136. 136. 2. Collect multimedia and share withteam members• Multimedia choices:video, audio, slideshow, cartoons, etc.• Share multimedia online via team wiki pages• Discuss differences and similarities betweenmultimedia
    137. 137. 3. Complete a final projectdemonstrating your information tothe rest of the group.• Each classroom will be responsible toassemble a number of team projects• Upload finished projects to the wiki• View all the group projects and compare andcontrast the results.
    138. 138. PROPOSED OUTCOMES Co-created product from mixed classrooms E-Book creation - to be shared via a varietyof devices Multimedia product egVoicethread, Glogster (Gr 3-5 project usethese) Parent/school presentation - schoolassembly? Parent conference session?Open classroom?
    139. 139. Workflow K-2 12-2Multimedia CollectionWiki Sharing raw multimediaOrganising intocommunication formatTeam FormationMultimedia and IndividualhandshakesOrganize TopicsSelect Tools, PlancollaborationClassroom HandshakeTeacher Ning Join the K-2 12-2 Wiki Class Handshakes
    140. 140. Project Workflow:K-2 12-2 October-December• Application Deadline: September 15• Online Teacher Information Meeting: before October 1• Classroom Handshake and Kick-off: October 1-15• Team Formation and Project Discussions: October 15-November 1• Projects to be started by November 1• Multimedia Collection and Sharing: November 1-15• Product Development and Co-Creation: November 15-30• Celebration, Summits and Reflections: November 30-December 15
    141. 141. Digiteen/Digitween Project
    142. 142. © Vicki Davis and Julie Lindsay 20
    143. 143. What is the Digiteen Project?There are 2 parts to this project for students whoare 13 years and older:• Global collaboration on research and sharingresources via a wiki, including ongoing discussionand interaction between global classrooms via thewiki and Ning• A school-based local project that takes the newknowledge about Digital Citizenship andimplements something within the schoolcommunity that will raise awareness and make adifference
    144. 144. Digiteen Project Features• Continue with the rigorous research and wiki-co-creation• Continue with mature discussionopportunities on the Ning, sharing ideas andpractices to do with digital citizenship• School-based action project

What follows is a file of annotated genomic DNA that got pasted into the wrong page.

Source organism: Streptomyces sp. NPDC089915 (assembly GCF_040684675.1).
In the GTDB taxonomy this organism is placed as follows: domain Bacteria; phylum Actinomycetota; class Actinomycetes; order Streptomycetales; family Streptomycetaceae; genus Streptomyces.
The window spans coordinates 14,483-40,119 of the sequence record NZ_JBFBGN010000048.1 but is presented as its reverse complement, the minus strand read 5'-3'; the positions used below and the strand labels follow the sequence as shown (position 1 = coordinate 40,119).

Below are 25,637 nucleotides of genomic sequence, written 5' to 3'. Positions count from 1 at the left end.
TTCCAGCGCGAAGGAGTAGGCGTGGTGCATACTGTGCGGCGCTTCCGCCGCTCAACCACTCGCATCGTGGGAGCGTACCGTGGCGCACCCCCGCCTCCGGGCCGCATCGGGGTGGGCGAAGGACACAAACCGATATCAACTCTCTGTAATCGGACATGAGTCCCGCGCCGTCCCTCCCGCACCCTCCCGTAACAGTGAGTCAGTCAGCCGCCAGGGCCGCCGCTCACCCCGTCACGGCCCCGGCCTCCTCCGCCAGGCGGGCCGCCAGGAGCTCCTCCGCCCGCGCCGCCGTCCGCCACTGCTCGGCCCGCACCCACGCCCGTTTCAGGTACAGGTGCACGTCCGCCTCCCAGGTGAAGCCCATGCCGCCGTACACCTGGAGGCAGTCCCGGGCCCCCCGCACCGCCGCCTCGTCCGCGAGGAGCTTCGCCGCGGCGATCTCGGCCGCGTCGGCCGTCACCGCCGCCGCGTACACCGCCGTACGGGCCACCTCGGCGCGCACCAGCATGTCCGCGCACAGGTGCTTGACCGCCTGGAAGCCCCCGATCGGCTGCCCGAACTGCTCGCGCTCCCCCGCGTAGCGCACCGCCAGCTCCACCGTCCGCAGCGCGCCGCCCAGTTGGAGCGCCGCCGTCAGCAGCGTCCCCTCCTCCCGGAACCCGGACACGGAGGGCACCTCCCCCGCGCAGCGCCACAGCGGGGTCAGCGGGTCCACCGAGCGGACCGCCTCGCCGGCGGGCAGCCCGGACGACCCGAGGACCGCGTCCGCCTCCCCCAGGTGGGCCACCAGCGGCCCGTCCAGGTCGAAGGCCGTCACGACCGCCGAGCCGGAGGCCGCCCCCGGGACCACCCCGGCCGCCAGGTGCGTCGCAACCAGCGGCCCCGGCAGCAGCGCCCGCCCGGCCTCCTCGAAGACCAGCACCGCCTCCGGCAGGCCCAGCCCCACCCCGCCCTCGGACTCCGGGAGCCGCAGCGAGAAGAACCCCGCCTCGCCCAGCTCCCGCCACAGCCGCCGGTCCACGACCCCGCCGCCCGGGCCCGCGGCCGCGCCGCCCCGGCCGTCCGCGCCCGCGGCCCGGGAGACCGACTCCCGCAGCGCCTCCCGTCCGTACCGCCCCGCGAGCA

145. 145. Workflow Digiteen/Digitween Pt 1ResearchWiki, EdmodoSharing rawmultimedia/wiki editingDiscussionsTeam FormationEdmodo/Ning Wiki/Team GridIn Teams, individualhandshakeClassroom HandshakeDigikid = Edmodo Digiteen = NingClass Handshake, teachers’comment, interact
    146. 146. Project Matrix (11x5) = 55 groupsAreas of Awareness/CoreCompetency1.TechnicalAccess &Awareness2. IndividualAwareness3. SocialAwareness4. CulturalAwareness5. GlobalAwarenessA1 Safety 1A 1B 1C 1D 1EA2 Privacy 2A 2B 2C 2D 2EA3 Copyright, fair use & legalcompliance3A 3B 3C 3D 3EB Etiquette & Respect 4A 4B 4C 4D 4EC1 Habits of learning andmanaging online activity:Health5A 5B 5C 5D 5EC2 Habits of learning andmanaging online activity:Social media6A 6B 6C 6D 6EC3 Habits of learning andmanaging online activity:Virtual worlds7A 7B 7C 7D 7ED Literacy & fluency 8A 8B 8C 8D 8EDigital CitizenshipPerspectives: Parents &Community9A 9B 9C 9D 9E
    148. 148. Collaboration Primer• 2 or more people working together– Higher order thinking skill• Local:– geographical proximity– more opportunity for synchronous communication– often cultural and linguistic differences minimized.• Global:– Collaborators geographically dispersed (eg culturaland linguistic differences or different time-zones)– requires more of an asynchronous approach
    149. 149. Discuss!What are the CHARACTERISTICSof a GOOD Global Project?How can we design learning experiences thatembrace global education as well as enforce rigorand relevance.....or are these the same? Is itessential to have rigor??
    150. 150. What is an Effective GlobalCollaborative Project?An educational project that flattens or joinsclassrooms and people from geographicallydispersed places within a technologyinfrastructure built for a common curricularpurpose.Interactions foster cultural understanding andglobal awareness in the process of learning.Local identity is maintained and celebrated.
    151. 151. Getting Started with Global ProjectsFind like-minded educatorsDesign OutcomesSelect ToolsManage for Success
    152. 152. Examples of successful GlobalProjects“Successful globalcollaborativeprojects start withplanning anddesigningmeaningful andunderstandableinteraction.”
    153. 153. Am I willing to redesign mycurriculum to embed a globalproject into what my class does?“Designing a globalcollaborative experienceinvolves transcending theobvious real time linkup,fostering higher order thinkingand providing opportunities forcultural understanding whileusually making a product thatimpacts others in a positiveway. ”
    154. 154. How do I define criteria forevaluating global projects?
    155. 155. Discuss!How can we design learningexperiences that embraceglobal education as well asenforce rigor andrelevance?Are these the same?
    156. 156. Project Design Relationships
    157. 157. Julie LindsayDirector and Co-founder, Flat Classroom®Flat Classroom® Conference ChairGlobal Educator, Leader, Innovator, Author@julielindsaylearningconfluence.com